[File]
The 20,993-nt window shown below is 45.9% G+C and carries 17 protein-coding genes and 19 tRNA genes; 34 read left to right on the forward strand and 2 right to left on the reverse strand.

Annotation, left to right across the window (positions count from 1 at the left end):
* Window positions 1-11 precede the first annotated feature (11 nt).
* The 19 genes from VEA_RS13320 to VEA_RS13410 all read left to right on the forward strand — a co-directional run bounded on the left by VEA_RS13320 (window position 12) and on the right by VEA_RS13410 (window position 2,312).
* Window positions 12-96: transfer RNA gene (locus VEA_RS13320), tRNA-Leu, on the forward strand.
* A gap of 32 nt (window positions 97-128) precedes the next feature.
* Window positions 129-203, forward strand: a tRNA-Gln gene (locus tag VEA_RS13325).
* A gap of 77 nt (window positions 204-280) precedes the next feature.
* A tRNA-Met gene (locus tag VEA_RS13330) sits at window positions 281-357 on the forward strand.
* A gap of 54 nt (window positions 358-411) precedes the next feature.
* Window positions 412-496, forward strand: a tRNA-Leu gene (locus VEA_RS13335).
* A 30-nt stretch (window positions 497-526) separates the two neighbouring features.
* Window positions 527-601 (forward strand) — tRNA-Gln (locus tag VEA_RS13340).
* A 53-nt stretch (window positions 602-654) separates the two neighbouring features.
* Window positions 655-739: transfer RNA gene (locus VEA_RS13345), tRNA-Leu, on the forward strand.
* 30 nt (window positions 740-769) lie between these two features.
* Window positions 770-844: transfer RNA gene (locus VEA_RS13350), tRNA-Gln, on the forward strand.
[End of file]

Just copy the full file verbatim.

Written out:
The 20,993-nt window shown below is 45.9% G+C and carries 17 protein-coding genes and 19 tRNA genes; 34 read left to right on the forward strand and 2 right to left on the reverse strand.

Annotation, left to right across the window (positions count from 1 at the left end):
* Window positions 1-11 precede the first annotated feature (11 nt).
* The 19 genes from VEA_RS13320 to VEA_RS13410 all read left to right on the forward strand — a co-directional run bounded on the left by VEA_RS13320 (window position 12) and on the right by VEA_RS13410 (window position 2,312).
* Window positions 12-96: transfer RNA gene (locus VEA_RS13320), tRNA-Leu, on the forward strand.
* A gap of 32 nt (window positions 97-128) precedes the next feature.
* Window positions 129-203, forward strand: a tRNA-Gln gene (locus tag VEA_RS13325).
* A gap of 77 nt (window positions 204-280) precedes the next feature.
* A tRNA-Met gene (locus tag VEA_RS13330) sits at window positions 281-357 on the forward strand.
* A gap of 54 nt (window positions 358-411) precedes the next feature.
* Window positions 412-496, forward strand: a tRNA-Leu gene (locus VEA_RS13335).
* A 30-nt stretch (window positions 497-526) separates the two neighbouring features.
* Window positions 527-601 (forward strand) — tRNA-Gln (locus tag VEA_RS13340).
* A 53-nt stretch (window positions 602-654) separates the two neighbouring features.
* Window positions 655-739: transfer RNA gene (locus VEA_RS13345), tRNA-Leu, on the forward strand.
* 30 nt (window positions 740-769) lie between these two features.
* Window positions 770-844: transfer RNA gene (locus VEA_RS13350), tRNA-Gln, on the forward strand.